Perhaps more than any other wide receiver, Woods might the most glaring value by current ADP. He graded out 12th-best among 116 qualifying wide receivers and ranked 17th in fantasy points per game (13.8). Or, over his last 11 games (including postseason), he averaged 16.1 fantasy points per game, which would have ranked eighth-most if over a full season. Unless you think the difference between Sammy Watkins and Brandin Cooks is worth a demotion from the WR2 range to the WR4 range — which I don’t — Woods is another easy value.

Chris Thompson, RB, Washington Redskins

(RB10 vs. RB30) [ADP Differential: -20]

Thompson ranked 10th at the position in fantasy points per game last season, despite ranking outside of the top-40 in touches per game. His efficiency numbers last year are due for a regression but it’s interesting to note his ADP has barely budged following a season-ending injury to Derrius Guice. Volume could improve given the uncertainty surrounding these early down runners. Thompson graded out 13th-best at the position last year, while all of Samaje Perine, Rob Kelley, and Adrian Peterson graded out below average. Like the other scatbacks mentioned, he lacks upside and week-to-week consistency, but he’s still one of the safest running back values at current ADP.

Mark Ingram, RB, New Orleans Saints

(RB7 vs. RB23) [ADP Differential: -16]

Ingram’s price has plummeted following a four-game suspension as well as a declining workload toward the end of last season. He will return from his suspension in Week 5 against Washington, then have a week off with New Orleans on bye, and then face off against three consecutive tough matchups in Baltimore, Minnesota, and the Rams. That being said, he’s finished seventh, 10th, and sixth at the position in fantasy points per game over the past three seasons. As it currently stands, he’s only appropriately priced, rather than a glaring value. Though, if I were in a league with weaker competition or six or more teams made the playoffs in my league, I’d be more willing to draft him.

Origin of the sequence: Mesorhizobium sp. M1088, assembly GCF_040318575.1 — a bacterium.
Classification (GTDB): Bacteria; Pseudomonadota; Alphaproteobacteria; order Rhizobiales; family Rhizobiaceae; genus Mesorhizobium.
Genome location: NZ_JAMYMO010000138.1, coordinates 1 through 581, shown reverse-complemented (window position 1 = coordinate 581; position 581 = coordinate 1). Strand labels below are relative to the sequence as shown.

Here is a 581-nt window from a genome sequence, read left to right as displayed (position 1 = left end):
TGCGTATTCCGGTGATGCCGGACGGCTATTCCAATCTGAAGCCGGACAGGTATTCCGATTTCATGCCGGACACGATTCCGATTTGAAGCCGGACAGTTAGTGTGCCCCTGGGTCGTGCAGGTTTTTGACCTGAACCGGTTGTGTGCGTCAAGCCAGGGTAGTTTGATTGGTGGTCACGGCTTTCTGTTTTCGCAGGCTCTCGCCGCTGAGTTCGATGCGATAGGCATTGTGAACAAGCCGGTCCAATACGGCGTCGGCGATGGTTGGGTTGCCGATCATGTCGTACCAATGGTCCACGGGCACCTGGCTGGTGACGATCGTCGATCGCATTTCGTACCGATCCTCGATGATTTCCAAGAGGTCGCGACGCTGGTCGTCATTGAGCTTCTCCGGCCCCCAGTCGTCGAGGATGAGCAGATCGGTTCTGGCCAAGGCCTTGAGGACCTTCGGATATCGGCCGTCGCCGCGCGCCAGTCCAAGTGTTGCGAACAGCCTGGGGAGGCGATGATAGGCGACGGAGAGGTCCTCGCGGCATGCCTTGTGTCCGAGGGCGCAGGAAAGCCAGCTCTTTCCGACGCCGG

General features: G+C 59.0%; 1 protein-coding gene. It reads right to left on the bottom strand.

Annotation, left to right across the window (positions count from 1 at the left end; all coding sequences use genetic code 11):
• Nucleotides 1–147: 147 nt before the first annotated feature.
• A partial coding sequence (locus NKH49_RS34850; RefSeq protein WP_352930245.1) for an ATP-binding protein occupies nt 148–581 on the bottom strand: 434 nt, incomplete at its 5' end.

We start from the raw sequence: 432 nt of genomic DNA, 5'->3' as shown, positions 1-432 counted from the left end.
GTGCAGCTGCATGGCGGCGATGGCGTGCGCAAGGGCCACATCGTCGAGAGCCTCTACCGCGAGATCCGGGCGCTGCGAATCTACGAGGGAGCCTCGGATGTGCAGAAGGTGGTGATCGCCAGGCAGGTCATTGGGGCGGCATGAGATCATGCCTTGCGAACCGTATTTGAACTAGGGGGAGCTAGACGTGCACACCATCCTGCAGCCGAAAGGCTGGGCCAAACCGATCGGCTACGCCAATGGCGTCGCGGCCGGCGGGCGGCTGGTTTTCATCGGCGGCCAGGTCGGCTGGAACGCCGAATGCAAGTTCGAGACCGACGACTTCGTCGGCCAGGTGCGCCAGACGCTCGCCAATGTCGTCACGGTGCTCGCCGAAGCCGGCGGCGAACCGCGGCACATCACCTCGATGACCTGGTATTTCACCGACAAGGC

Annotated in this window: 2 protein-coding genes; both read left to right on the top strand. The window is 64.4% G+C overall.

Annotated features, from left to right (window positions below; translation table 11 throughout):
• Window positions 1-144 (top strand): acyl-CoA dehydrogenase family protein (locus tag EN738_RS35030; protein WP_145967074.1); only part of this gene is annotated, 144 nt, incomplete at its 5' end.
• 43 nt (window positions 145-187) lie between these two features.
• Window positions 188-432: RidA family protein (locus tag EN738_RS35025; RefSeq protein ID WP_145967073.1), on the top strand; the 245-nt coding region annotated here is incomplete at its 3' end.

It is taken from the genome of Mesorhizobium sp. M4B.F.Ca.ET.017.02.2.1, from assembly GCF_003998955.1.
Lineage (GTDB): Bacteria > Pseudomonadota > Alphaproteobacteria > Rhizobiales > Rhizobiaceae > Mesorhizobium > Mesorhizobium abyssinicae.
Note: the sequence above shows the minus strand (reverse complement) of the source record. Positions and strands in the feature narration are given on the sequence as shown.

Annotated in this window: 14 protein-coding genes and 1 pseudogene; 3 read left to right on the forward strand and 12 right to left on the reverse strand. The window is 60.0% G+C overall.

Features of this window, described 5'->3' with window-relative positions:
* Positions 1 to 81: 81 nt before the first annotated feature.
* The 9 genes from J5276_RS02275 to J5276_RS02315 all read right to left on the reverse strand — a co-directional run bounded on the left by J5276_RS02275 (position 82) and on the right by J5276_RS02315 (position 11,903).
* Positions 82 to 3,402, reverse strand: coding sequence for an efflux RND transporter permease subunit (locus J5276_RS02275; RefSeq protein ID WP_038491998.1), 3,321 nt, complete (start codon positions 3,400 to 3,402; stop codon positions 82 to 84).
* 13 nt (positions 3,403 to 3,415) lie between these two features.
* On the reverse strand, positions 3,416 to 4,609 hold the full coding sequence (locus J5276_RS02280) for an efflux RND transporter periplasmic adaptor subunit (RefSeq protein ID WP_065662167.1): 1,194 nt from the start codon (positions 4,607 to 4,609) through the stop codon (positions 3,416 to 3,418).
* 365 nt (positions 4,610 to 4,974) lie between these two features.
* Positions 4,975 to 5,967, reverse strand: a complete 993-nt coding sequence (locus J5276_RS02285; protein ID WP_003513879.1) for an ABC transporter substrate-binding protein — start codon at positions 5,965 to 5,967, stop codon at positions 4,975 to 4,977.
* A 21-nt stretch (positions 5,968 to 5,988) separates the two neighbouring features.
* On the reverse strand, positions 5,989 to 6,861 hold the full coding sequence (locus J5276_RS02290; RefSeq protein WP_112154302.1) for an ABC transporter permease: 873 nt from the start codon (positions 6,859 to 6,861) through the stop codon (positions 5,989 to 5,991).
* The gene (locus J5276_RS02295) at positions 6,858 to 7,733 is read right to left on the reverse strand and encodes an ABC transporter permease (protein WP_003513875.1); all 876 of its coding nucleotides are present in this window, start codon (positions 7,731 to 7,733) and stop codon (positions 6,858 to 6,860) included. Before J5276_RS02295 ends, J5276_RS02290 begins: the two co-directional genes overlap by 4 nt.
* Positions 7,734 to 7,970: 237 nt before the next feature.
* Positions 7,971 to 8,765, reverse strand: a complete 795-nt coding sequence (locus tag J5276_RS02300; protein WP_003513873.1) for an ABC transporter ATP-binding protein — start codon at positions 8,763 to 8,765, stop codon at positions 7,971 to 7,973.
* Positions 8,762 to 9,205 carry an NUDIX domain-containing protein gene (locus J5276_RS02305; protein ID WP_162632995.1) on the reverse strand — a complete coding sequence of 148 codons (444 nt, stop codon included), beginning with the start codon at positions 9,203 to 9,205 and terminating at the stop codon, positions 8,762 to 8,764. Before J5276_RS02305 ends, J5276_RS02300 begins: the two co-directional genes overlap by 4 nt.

Alex Smith, QB, Washington Redskins

(QB4 vs. QB18) [ADP Differential: -14]

I suspect Smith to regress following a career-high in fantasy points per game (20.1) and passer rating (104.7), but I don’t think the landing spot (to Washington) and inevitable regression are as damaging as many expect. Going backward over the past five seasons, Jay Gruden’s starting quarterback has ranked fifth, fifth, 10th, 32nd, and third in total fantasy points (there was a lot of turnover at the quarterback position in 2014). Factor in a healthy offensive line and receiving corps and Smith is one of the safest picks you can make at the quarterback position this year.

Devin Funchess, WR, Carolina Panthers

(WR25 vs. WR39) [ADP Differential: -14]

Funchess was wholly underwhelming to start his career but averaged a respectable 13.5 fantasy points per game after Kelvin Benjamin was traded to Buffalo, good for 23rd at the position over this stretch. Impressively, he did this despite running 35 percent of his routes against top-30-graded cornerbacks over this nine-week stretch (11th-most). Current ADP puts him at WR39, which is far enough away from his prior-year rank that he seems like a decent value. However, considering the arrival of D.J. Moore and the return of Greg Olsen he’s not someone I’m going out of my way to draft.